Many defense professionals fear that seeking professional assistance for a mental health concern could negatively impact their careers or harm their ability to gain or maintain a security clearance. Often, this is based on a long-standing stigma related to mental health conditions, as well as specific questions many encounter when attempting to get a security clearance.

Fortunately, the Department of Defense (DoD) is taking significant strides to prioritize the mental health of its personnel. However, even with a progressive shift, there remains a persistent web of myths surrounding the impact of mental health care on security clearances. If you’re concerned that seeking mental health care could harm your defense career, here’s what you need to know.

DoD’s Proactive Mental Health Approach

The DoD has long touted the importance of mental health care for defense professionals and military members. Recently, the DoD went further than it had before, releasing DoD Instruction 6490.08. In the instruction, the DoD aims to focus on dispelling the stigma surrounding seeking mental health care while simultaneously striving to ensure confidentiality (aside from in exigent circumstances) for those who require professional mental health support.

Security Clearance Myths Debunked

One major point of concern for defense professionals is that receiving mental health care would hinder their ability to gain or maintain a security clearance. Partially, that was due to questions featured on the SF-86 form, especially question 21, which directly asks if a person has received any kind of treatment for a mental health condition within the last seven years.

Currently, the SF-86 form is being updated to address problematic questions. Additionally, a shift in mentality is treating the seeking of mental health care as a sign of strength.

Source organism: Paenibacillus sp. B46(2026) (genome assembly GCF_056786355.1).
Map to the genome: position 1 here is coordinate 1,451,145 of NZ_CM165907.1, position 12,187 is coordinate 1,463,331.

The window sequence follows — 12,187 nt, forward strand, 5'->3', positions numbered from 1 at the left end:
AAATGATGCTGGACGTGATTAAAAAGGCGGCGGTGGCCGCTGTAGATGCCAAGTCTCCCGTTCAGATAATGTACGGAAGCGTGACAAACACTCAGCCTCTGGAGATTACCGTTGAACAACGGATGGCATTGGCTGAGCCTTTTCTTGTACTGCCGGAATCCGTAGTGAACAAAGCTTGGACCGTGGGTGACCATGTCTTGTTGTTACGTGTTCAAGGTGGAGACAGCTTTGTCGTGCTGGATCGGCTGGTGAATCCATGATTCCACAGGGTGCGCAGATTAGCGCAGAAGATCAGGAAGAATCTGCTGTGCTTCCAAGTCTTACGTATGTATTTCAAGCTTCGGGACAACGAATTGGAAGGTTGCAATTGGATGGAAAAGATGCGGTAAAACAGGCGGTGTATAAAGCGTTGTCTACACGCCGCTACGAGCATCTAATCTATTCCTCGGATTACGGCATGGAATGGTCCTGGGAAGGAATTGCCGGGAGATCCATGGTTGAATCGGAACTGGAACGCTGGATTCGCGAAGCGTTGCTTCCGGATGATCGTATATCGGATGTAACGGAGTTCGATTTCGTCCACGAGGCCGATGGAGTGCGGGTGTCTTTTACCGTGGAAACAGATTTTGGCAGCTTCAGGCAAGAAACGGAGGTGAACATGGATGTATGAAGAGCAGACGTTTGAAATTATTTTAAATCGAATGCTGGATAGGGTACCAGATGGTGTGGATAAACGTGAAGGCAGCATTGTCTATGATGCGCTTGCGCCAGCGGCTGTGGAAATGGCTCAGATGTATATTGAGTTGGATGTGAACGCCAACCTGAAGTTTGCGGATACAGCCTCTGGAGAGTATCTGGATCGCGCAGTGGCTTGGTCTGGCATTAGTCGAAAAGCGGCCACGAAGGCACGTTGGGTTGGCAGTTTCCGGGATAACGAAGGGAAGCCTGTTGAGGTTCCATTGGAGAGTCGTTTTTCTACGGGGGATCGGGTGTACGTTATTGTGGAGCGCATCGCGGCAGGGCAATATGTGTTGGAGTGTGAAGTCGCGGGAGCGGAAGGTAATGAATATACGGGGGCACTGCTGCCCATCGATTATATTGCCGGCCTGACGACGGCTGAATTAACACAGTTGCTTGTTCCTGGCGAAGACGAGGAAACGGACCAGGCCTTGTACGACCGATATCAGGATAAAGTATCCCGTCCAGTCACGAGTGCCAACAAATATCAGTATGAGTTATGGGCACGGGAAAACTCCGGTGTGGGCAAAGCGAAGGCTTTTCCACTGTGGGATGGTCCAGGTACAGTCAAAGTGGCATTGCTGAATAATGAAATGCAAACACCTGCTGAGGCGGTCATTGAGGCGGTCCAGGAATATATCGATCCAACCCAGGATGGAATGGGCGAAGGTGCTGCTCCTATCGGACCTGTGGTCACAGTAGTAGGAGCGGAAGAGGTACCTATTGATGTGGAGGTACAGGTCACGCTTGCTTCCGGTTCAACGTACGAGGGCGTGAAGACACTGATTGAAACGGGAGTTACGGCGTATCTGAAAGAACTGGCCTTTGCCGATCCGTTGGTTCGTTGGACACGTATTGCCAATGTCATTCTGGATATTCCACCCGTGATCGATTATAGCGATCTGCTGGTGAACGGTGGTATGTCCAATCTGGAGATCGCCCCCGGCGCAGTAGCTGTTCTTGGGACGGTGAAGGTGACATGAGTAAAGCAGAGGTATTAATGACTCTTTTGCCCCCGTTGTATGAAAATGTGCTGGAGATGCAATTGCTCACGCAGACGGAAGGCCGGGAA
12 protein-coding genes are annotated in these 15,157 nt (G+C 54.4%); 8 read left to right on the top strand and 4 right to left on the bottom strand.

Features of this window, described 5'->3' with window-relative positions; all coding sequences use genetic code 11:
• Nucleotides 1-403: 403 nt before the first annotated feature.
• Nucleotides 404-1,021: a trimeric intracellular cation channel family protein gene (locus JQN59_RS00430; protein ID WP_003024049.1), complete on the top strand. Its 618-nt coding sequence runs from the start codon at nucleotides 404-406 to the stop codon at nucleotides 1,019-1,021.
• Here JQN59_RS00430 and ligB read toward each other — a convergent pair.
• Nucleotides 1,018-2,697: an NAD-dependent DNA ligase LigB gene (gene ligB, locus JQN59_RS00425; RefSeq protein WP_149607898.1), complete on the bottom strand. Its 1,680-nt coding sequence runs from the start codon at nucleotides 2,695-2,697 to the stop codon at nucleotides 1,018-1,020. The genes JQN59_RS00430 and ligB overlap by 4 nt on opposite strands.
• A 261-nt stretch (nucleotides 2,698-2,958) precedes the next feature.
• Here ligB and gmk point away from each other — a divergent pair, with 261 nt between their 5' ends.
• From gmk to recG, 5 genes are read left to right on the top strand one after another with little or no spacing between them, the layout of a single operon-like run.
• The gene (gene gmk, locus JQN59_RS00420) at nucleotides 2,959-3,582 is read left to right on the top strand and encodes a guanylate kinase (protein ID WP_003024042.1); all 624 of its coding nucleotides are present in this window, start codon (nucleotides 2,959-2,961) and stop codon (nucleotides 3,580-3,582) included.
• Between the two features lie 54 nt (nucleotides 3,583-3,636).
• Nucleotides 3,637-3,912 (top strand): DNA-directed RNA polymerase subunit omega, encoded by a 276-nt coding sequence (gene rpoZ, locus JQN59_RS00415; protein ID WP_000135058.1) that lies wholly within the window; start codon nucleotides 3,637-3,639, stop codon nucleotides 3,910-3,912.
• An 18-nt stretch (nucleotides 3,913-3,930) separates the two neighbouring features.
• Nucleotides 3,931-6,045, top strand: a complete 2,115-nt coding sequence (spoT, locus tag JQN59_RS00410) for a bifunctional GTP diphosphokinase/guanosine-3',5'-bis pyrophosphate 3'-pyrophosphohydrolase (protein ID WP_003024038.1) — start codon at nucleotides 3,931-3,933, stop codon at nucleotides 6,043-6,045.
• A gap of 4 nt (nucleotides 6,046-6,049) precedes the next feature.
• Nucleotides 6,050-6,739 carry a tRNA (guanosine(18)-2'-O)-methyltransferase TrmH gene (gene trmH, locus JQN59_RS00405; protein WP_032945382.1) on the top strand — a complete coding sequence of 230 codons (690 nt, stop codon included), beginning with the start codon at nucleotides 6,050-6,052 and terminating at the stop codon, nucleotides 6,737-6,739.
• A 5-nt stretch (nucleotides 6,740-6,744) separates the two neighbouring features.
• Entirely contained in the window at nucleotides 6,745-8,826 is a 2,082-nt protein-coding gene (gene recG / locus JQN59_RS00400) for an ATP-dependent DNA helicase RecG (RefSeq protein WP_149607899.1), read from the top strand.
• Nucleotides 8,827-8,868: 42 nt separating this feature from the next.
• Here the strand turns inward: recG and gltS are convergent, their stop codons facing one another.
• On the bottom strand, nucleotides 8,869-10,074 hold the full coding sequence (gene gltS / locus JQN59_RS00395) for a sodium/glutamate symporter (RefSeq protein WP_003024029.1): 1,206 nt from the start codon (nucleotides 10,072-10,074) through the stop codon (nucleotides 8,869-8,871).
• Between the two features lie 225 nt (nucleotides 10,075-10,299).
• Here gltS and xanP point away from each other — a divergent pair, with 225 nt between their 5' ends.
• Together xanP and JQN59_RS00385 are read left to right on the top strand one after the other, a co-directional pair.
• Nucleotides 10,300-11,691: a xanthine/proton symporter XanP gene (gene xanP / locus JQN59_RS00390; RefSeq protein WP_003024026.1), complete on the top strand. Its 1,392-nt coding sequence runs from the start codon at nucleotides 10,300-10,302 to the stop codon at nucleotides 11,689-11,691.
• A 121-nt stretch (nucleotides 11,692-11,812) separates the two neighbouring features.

Finally, it’s critical to note that being disqualified for a psychological condition is incredibly rare. In about the last ten years, such a denial or revocation has only occurred a few dozen times. Additionally, seeking mental health care alone has never led to a revocation or denial.

Public Perception vs. Reality

Public perception often lags behind the realities of policy and practice, especially regarding sensitive issues like mental health in the defense sector. The outdated belief that mental health issues are incompatible with DoD and military service or security clearances still persists among the general public and even within military communities.

Fortunately, efforts are being made to bridge this gap through education, open dialogue, and transparent policies that highlight the DoD’s inclusive stance on mental health. By aligning public perception with the reality of the DoD’s supportive and progressive policies, the hope is to foster an environment where seeking help is not only accepted but encouraged.

Security Clearance and Psychological Conditions

When it comes to security clearances, the DoD employs a nuanced approach to evaluating psychological conditions. The focus is on the specific condition’s impact on an individual’s ability to perform their duties and safeguard national security and not the presence of a condition itself.

Factors such as the nature, duration, and severity of the condition, along with the effectiveness of treatment and the individual’s compliance with treatment plans, are carefully considered. Ultimately, this personalized approach to assessment ensures that decisions are made based on concrete evidence of an individual’s capabilities rather than on generalized assumptions or stigma related to mental health.

If you’re looking for a new defense sector job, the Staffing Resource Group can help. Apply Today and SuRGe your career forward.

Ready to Get to Work?